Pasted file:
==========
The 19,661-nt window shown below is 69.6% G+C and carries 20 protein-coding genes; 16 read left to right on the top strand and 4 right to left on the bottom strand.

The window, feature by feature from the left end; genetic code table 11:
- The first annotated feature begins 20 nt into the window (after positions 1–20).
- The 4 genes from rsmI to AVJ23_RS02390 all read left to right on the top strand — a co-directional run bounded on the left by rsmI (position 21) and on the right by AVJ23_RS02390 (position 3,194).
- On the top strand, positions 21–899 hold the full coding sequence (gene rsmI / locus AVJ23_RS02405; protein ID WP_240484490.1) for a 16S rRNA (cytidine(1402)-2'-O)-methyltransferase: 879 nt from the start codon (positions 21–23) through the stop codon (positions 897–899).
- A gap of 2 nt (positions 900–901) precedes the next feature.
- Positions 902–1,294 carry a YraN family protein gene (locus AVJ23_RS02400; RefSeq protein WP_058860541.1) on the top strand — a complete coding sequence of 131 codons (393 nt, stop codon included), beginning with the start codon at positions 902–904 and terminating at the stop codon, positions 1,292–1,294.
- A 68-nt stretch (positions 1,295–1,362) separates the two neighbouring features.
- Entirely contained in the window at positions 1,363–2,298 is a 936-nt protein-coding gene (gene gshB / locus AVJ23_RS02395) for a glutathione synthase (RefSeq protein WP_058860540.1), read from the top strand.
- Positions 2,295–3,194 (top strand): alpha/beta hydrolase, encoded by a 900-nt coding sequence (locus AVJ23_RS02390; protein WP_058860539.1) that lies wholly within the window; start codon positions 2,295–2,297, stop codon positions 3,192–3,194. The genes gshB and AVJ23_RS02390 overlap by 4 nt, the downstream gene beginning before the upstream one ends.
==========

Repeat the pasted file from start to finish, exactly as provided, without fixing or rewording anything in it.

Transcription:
The 19,661-nt window shown below is 69.6% G+C and carries 20 protein-coding genes; 16 read left to right on the top strand and 4 right to left on the bottom strand.

The window, feature by feature from the left end; genetic code table 11:
- The first annotated feature begins 20 nt into the window (after positions 1–20).
- The 4 genes from rsmI to AVJ23_RS02390 all read left to right on the top strand — a co-directional run bounded on the left by rsmI (position 21) and on the right by AVJ23_RS02390 (position 3,194).
- On the top strand, positions 21–899 hold the full coding sequence (gene rsmI / locus AVJ23_RS02405; protein ID WP_240484490.1) for a 16S rRNA (cytidine(1402)-2'-O)-methyltransferase: 879 nt from the start codon (positions 21–23) through the stop codon (positions 897–899).
- A gap of 2 nt (positions 900–901) precedes the next feature.
- Positions 902–1,294 carry a YraN family protein gene (locus AVJ23_RS02400; RefSeq protein WP_058860541.1) on the top strand — a complete coding sequence of 131 codons (393 nt, stop codon included), beginning with the start codon at positions 902–904 and terminating at the stop codon, positions 1,292–1,294.
- A 68-nt stretch (positions 1,295–1,362) separates the two neighbouring features.
- Entirely contained in the window at positions 1,363–2,298 is a 936-nt protein-coding gene (gene gshB / locus AVJ23_RS02395) for a glutathione synthase (RefSeq protein WP_058860540.1), read from the top strand.
- Positions 2,295–3,194 (top strand): alpha/beta hydrolase, encoded by a 900-nt coding sequence (locus AVJ23_RS02390; protein WP_058860539.1) that lies wholly within the window; start codon positions 2,295–2,297, stop codon positions 3,192–3,194. The genes gshB and AVJ23_RS02390 overlap by 4 nt, the downstream gene beginning before the upstream one ends.